Lothal: India’s First Port City

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    While the great cities of Mohenjo-daro and Harappa were discovered by Sir John Marshall in the 1920s, it is astonishing that it would be 40 years before another significant Indus Valley Civilization (IVC) site – Lothal – would be found. The discovery of this great port – the only one of its kind – was the result of a concerted effort to search for the IVC’s legacy in India, at a time when India had lost most of the Bronze Age civilisation's sites on the subcontinent to Pakistan.

    Post-Partition, in the early 1950s, the Archaeological Survey of India undertook a massive programme of exploration and excavation in western and northern India. What they found was a bonanza.

    Hundreds of sites were found strewn across Rajasthan, Delhi, Haryana and Gujarat, with 50 of them concentrated in Gujarat alone.

    These discoveries revealed the vast spread of the civilization, which was clearly not restricted to the Indus valley – it extended till the Ghaggar-Hakra river systems. In fact, over the years, some of the biggest cities of the mature Harappan era were found along the dry beds of Ghaggar-Hakra (also believed to be the mythical Sarasvati river). In the clutch of discoveries made, Lothal marked a special milestone.

    First discovered in 1954, Lothal was excavated from 1955-1960 by S R Rao of the Archaeological Survey of India. Sites like Lothal, Dholavira, Kalibangan and Rakhigarhi were discovered during this intense phase of post-Independence archaeology. Interestingly, the name ‘Lothal’ comes from the local name of the place, roughly translated to ‘Mound of the Dead’ in Gujarati; Mohenjo-daro, 670 km from Lothal, means the same in Sindhi.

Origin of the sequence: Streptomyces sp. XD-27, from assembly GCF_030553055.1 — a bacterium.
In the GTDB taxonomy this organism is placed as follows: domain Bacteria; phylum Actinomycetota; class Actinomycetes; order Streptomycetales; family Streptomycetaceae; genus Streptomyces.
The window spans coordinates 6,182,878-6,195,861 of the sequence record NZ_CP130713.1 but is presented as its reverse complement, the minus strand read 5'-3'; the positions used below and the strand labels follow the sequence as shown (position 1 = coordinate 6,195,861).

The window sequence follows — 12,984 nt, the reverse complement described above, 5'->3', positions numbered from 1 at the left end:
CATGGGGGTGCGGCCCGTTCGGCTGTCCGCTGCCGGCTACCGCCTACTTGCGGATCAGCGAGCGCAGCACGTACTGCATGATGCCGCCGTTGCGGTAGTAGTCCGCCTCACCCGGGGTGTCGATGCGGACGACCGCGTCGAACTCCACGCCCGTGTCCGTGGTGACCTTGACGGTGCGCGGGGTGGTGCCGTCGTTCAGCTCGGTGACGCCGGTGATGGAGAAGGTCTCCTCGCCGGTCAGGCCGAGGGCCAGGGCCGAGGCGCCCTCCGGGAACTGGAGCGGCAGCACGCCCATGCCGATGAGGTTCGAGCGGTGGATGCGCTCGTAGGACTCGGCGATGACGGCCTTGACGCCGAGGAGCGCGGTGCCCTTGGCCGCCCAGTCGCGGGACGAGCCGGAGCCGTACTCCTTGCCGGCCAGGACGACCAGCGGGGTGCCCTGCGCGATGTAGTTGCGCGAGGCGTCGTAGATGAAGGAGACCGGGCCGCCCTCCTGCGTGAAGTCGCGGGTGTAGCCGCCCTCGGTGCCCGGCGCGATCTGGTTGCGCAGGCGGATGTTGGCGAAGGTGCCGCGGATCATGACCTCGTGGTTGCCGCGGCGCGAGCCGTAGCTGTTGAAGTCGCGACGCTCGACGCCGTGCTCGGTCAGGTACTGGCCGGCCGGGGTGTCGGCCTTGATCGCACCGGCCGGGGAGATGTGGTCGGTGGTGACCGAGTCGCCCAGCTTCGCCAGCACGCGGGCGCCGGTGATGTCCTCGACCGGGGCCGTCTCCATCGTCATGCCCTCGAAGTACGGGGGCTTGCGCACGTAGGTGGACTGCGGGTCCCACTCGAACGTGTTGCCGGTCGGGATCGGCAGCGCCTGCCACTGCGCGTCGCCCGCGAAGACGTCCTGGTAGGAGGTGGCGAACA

Remarkably, Lothal is home to what is believed to be one of the oldest docks in the world and has many of the features that set the towns and cities of the Harappan civilisation apart from others elsewhere in the world.

    Where Exactly Is Lothal?

    Lothal is surprisingly close to Ahmedabad, just 85 km away. It is perhaps the most accessible site of the Harrappan era in western India. Situated along the Bhogava river, a tributary of the Sabarmati and just 30 km from the present-day Gulf of Khambat, it is easy to imagine this ancient port being even closer to the sea when it was a thriving city. Lothal is also less than 200 km from the Modhera Sun Temple and the Rani-ki-Vav in Patan other major historic sites, albeit of a much later era, in Gujarat.

    The Site Itself

    Lothal is believed to be 3,700 years old and is the only major port-town of the IVC, discovered so far. The site itself is small, at 7 hectares, and is 18 times smaller than Mohenjo-daro. It displays many of the features that make the Harappan Civilization distinct, like the division of the town into two sections – the Upper Town and Lower Town – and advanced town planning.

    The town has thick peripheral walls, which are 12 to 21 metres long. These were probably built to protect the town from tidal floods, which ravaged the city periodically. It is believed that these floods may have ultimately destroyed it. What really sets Lothal apart is its dock.

    World’s Oldest Dock?

    At the northern end of the town is a basin with a vertical wall, an inlet and outlet channels. This has been identified as a ‘tidal dockyard’. Satellite images show that the river channel, now dry, would have brought in considerable volumes of water during high tide. This would have filled the basin and facilitated the sailing of boats upstream.

    The basin exhibits a remarkable knowledge of hydraulics and tides, which further supports the assumption that this was a dock and not an irrigation tank, as some archaeologists contend.

    Archaeologists have also identified the remains of stone anchors, marine shells and seals, which can be traced to the Persian Gulf. These, along with a structure identified as a warehouse, strongly suggest that Lothal was a port with a dock.